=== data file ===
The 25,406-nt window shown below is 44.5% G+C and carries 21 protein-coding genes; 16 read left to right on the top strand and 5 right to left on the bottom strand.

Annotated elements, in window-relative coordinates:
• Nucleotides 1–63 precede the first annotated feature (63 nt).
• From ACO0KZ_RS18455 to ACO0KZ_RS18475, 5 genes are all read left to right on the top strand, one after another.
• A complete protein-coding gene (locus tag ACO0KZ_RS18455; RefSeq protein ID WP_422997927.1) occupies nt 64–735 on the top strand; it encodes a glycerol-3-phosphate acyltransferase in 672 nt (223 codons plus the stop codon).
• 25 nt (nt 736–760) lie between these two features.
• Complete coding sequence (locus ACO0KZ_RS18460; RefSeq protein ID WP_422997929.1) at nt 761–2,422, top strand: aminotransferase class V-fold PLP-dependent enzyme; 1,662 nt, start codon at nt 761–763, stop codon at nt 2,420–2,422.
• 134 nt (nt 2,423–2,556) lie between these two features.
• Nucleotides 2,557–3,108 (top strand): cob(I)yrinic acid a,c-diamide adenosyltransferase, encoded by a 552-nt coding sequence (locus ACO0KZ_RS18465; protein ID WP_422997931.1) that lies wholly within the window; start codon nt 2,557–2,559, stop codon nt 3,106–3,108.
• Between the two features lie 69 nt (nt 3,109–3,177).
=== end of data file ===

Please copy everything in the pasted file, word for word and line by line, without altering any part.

The 25,406-nt window shown below is 44.5% G+C and carries 21 protein-coding genes; 16 read left to right on the top strand and 5 right to left on the bottom strand.

Annotated elements, in window-relative coordinates:
• Nucleotides 1–63 precede the first annotated feature (63 nt).
• From ACO0KZ_RS18455 to ACO0KZ_RS18475, 5 genes are all read left to right on the top strand, one after another.
• A complete protein-coding gene (locus tag ACO0KZ_RS18455; RefSeq protein ID WP_422997927.1) occupies nt 64–735 on the top strand; it encodes a glycerol-3-phosphate acyltransferase in 672 nt (223 codons plus the stop codon).
• 25 nt (nt 736–760) lie between these two features.
• Complete coding sequence (locus ACO0KZ_RS18460; RefSeq protein ID WP_422997929.1) at nt 761–2,422, top strand: aminotransferase class V-fold PLP-dependent enzyme; 1,662 nt, start codon at nt 761–763, stop codon at nt 2,420–2,422.
• 134 nt (nt 2,423–2,556) lie between these two features.
• Nucleotides 2,557–3,108 (top strand): cob(I)yrinic acid a,c-diamide adenosyltransferase, encoded by a 552-nt coding sequence (locus ACO0KZ_RS18465; protein ID WP_422997931.1) that lies wholly within the window; start codon nt 2,557–2,559, stop codon nt 3,106–3,108.
• Between the two features lie 69 nt (nt 3,109–3,177).